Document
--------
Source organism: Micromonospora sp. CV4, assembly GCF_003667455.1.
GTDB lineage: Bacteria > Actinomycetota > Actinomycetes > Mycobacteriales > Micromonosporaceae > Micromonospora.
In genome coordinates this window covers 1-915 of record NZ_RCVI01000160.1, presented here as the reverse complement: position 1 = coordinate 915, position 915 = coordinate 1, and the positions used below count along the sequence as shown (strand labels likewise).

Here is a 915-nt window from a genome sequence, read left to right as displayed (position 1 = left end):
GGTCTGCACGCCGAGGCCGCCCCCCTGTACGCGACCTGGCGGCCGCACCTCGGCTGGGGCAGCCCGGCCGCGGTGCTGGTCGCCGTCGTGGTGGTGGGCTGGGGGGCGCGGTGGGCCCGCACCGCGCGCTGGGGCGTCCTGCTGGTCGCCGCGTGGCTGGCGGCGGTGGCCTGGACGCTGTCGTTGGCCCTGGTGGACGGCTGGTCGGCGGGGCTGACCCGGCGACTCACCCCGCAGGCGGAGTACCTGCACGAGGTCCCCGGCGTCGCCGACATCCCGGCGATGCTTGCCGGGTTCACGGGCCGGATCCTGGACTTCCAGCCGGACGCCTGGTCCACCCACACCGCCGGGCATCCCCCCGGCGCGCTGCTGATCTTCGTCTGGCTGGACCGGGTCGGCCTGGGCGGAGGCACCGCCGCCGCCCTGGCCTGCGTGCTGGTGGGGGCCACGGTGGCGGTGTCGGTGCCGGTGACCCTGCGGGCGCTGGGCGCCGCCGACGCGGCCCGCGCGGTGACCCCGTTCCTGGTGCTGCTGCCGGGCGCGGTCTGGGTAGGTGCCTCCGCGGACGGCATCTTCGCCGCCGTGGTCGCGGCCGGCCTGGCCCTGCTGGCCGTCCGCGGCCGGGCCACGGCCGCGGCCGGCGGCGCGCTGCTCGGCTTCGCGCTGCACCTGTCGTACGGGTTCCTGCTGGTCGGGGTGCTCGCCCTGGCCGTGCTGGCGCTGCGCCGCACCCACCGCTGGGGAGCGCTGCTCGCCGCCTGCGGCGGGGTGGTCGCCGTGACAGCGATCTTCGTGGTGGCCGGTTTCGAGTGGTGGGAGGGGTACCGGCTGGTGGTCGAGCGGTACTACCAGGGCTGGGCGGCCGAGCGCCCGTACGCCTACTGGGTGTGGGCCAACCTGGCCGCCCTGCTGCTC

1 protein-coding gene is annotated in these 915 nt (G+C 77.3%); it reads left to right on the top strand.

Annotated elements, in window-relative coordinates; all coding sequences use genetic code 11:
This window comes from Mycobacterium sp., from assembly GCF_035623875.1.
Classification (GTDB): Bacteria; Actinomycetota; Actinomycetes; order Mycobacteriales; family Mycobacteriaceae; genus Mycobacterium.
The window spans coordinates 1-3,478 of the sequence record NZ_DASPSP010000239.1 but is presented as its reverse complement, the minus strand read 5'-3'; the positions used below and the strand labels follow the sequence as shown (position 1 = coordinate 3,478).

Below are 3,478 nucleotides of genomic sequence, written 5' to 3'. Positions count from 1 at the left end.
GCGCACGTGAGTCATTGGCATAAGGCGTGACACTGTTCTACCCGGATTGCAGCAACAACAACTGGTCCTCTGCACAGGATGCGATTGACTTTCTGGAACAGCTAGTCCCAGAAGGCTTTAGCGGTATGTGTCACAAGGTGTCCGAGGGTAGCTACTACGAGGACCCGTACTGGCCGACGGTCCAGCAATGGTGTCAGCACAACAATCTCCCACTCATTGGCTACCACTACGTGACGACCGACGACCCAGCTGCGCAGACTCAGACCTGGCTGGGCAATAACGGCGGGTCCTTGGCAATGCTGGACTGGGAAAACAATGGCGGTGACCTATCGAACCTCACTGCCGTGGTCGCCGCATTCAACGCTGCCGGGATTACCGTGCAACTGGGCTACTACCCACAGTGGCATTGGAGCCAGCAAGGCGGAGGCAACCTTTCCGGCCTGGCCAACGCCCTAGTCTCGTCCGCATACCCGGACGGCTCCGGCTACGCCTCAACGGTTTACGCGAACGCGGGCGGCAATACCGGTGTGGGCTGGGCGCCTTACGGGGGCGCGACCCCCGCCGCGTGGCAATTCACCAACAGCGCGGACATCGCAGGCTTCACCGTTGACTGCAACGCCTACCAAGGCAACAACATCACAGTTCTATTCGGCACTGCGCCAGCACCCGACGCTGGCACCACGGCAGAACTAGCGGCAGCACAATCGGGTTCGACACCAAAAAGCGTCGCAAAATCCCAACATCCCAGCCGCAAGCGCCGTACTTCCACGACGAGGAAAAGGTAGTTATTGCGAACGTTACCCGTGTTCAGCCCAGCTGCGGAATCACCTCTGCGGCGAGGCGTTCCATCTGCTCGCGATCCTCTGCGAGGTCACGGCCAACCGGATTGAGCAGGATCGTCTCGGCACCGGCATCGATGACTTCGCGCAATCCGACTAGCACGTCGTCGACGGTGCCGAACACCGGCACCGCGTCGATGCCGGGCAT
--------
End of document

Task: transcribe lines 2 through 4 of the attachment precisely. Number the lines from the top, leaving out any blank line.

GTDB lineage: Bacteria > Actinomycetota > Actinomycetes > Mycobacteriales > Micromonosporaceae > Micromonospora.
In genome coordinates this window covers 1-915 of record NZ_RCVI01000160.1, presented here as the reverse complement: position 1 = coordinate 915, position 915 = coordinate 1, and the positions used below count along the sequence as shown (strand labels likewise).

Here is a 915-nt window from a genome sequence, read left to right as displayed (position 1 = left end):